For the last three days I’ve been at the IBM Summit at Start – 9 days of seminars, hosted by Prince Charles, looking at Sustainability issues, particularly as they relate to business.
There have been some amazing speakers, particularly James Jones the Bishop of Liverpool, Ellen McArthur, Larry Hirst, Stephen Howard… all offering an inspiring challenge to think big, get creative, redefine the rules of the game, challenge business orthodoxy… These have been contrasted with a few more circumspect views, starting from the point that businesses just need to get smarter and less wasteful at what they do in order the fix things, that the bigger questions about the foundations of the western economic project are not really up for discussion.
But one area of convergence has been around the topic of collaboration – pretty much everyone has talked about
- the need for greater cross-sector collaboration
- for a greater emphasis on open tools
- on the sharing of information related to best practices in sustainable business
- as well as online collaborative sharing spaces for businesses to share innovation and ideas.
All remarkable stuff, and it’s noteworthy that such suggestions are being made in this kind of event, but one has to wonder what the popularity of such ideas will be when so many people in business now see their IP as their most valued asset. If you make stuff, then the discussions around less wasteful ways of making that stuff are fairly safe, as the stuff you’re making is still yours to make. But if your main trading entities are ideas, then sharing those ideas to further the degree of understanding with your competitors may be a harder proposition to sell.
The key concept here to cut through that, it seems, is that of urgency – Toby Moores, CEO of Sleepydog, a company whose business is ideas, puts it succinctly ‘the future is too complex to go it alone.’ He recognises that an attempt to hang on to game-changing ideas stops them from being game-changing before you’re out of the starting blocks. Innovations at every level of business and industry are going to be needed for us to meet the immense challenges we face thanks to centuries of ever-increasing consumption and the catastrophic impact that has had on the planet and on the lives of its inhabitants, human or otherwise.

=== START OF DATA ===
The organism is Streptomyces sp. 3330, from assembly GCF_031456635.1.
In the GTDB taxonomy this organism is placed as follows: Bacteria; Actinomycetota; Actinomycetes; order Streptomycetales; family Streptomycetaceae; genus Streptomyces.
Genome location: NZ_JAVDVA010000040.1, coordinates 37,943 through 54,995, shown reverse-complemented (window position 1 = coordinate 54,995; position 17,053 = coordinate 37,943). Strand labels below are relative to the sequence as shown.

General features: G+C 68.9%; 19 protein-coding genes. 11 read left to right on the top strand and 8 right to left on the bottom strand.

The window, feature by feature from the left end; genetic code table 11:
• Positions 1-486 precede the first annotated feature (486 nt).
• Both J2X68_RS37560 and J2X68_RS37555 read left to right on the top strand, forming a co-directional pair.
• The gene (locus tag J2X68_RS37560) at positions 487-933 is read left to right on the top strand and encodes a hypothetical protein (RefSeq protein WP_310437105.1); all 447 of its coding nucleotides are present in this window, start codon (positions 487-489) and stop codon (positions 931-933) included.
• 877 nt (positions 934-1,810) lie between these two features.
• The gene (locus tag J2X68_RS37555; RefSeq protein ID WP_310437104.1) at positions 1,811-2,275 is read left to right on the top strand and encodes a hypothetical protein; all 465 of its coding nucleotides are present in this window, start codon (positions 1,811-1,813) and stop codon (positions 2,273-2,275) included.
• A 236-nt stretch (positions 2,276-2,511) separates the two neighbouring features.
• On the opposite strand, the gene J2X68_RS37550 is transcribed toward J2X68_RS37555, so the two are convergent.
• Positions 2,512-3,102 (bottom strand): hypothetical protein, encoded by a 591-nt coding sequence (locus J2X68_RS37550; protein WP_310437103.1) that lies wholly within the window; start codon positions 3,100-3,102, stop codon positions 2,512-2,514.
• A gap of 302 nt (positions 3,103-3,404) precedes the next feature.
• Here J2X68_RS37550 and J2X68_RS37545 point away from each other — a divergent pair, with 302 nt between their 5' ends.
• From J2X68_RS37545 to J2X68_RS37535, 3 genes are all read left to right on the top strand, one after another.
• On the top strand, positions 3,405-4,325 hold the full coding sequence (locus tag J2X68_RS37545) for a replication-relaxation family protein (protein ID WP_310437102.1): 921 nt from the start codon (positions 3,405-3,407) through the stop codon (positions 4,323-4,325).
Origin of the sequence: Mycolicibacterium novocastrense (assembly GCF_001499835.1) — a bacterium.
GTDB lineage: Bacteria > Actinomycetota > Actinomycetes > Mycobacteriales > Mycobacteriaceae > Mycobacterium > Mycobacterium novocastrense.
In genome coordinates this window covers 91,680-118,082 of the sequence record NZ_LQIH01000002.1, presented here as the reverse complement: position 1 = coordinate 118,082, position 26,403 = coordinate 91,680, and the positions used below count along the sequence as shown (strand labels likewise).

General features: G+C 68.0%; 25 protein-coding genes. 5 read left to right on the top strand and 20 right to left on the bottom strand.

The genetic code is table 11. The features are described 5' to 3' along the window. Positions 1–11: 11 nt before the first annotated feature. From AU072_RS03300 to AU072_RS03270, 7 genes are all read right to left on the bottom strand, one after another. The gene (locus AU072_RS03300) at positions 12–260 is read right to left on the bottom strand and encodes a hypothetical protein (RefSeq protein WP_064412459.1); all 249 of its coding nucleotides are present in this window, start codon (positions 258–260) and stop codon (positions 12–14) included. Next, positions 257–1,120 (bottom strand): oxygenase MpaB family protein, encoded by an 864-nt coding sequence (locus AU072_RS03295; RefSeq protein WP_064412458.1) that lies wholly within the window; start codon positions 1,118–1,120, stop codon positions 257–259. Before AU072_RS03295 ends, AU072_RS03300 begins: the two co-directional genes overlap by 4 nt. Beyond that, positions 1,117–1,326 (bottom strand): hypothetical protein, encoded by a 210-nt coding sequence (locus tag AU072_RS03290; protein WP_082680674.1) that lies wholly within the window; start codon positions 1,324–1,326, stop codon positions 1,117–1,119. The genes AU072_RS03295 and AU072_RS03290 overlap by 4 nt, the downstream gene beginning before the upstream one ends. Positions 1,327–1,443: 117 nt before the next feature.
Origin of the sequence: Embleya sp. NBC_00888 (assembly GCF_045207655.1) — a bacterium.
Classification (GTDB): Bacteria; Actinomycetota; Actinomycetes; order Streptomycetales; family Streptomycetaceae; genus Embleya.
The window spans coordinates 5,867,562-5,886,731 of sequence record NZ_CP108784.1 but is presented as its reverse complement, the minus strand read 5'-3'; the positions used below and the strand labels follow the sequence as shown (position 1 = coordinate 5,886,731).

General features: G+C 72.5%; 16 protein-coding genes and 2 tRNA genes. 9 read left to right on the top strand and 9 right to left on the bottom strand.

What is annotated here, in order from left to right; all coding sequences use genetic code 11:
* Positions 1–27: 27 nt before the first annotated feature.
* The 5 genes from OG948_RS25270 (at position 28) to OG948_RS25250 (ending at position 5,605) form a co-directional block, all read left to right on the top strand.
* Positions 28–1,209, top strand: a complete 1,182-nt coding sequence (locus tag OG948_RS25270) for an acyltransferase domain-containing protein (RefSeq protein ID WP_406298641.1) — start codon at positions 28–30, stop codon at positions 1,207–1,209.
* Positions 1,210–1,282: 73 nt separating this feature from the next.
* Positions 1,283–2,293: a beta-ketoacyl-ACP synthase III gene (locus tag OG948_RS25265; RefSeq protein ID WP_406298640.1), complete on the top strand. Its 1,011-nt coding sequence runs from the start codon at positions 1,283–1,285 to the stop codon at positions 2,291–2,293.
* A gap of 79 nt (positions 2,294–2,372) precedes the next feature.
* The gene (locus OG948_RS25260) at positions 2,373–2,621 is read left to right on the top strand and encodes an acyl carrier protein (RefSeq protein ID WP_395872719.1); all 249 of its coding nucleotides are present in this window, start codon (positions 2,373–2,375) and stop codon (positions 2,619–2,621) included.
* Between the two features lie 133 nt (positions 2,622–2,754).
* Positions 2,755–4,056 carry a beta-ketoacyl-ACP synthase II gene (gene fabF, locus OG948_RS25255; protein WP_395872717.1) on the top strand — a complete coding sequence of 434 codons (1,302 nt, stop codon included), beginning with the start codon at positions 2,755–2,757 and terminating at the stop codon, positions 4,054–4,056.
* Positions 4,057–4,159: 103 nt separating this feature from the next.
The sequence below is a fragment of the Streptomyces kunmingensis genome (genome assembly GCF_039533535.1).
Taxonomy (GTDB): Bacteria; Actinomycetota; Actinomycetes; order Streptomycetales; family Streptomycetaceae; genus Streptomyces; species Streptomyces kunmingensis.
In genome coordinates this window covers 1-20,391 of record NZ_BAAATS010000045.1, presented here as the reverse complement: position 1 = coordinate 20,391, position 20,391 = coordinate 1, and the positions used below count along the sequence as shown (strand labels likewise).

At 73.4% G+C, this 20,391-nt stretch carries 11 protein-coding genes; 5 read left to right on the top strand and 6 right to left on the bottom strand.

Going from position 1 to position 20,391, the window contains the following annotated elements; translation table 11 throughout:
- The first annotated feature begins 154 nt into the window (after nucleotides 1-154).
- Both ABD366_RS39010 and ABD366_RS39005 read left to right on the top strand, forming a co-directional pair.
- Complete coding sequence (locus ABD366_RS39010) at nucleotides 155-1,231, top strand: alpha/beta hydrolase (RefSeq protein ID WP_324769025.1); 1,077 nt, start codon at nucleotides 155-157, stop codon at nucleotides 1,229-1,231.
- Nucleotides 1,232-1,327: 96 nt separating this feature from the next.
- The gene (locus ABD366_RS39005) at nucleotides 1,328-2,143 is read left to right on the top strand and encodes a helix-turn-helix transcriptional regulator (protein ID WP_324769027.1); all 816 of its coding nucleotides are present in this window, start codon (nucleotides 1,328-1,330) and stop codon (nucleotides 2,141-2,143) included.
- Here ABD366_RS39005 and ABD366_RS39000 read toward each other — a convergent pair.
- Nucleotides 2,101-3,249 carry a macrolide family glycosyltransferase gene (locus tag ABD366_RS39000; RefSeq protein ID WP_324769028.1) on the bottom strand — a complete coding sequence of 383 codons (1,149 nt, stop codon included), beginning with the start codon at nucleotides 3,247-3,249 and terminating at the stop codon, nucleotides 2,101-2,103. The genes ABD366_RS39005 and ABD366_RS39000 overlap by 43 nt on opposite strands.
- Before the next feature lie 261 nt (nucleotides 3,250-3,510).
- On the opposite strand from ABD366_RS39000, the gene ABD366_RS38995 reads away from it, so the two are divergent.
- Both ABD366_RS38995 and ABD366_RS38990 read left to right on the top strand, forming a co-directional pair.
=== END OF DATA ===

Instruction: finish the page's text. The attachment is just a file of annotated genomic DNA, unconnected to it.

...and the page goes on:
One vital part of the discussion that has begun here is the reframing of the language around future-business practice and human behaviours. The current terminology is rooted in a very particular industrial methodology, that specifically excludes a more holistic view of ‘sustainability’, beyond those things that show up on a share-holder report.
One such example was in the hugely inspiring talk given by James Jones, Bishop Of Liverpool, who said “In 100 years time, social historians will look back on now with incredulity at how we could so comfortably called ourselves “the consumer society”. The devouring society. They’ll say ‘didn’t they have the science? the knowledge? didn’t they know the damage done? Why weren’t they calling themselves with the knowledge they had, ‘Conservers’? why were they describing themselves with a suicide note, ‘Consumers’??”
That’s the kind of radical reappraisal needed for us to even start to think of the role of business as a pro-sustainability one, rather than as business as usual with a greener logo.
So, question: what kind of new terminology would be helpful in rescuing us from an unsustainable future as over-consumers?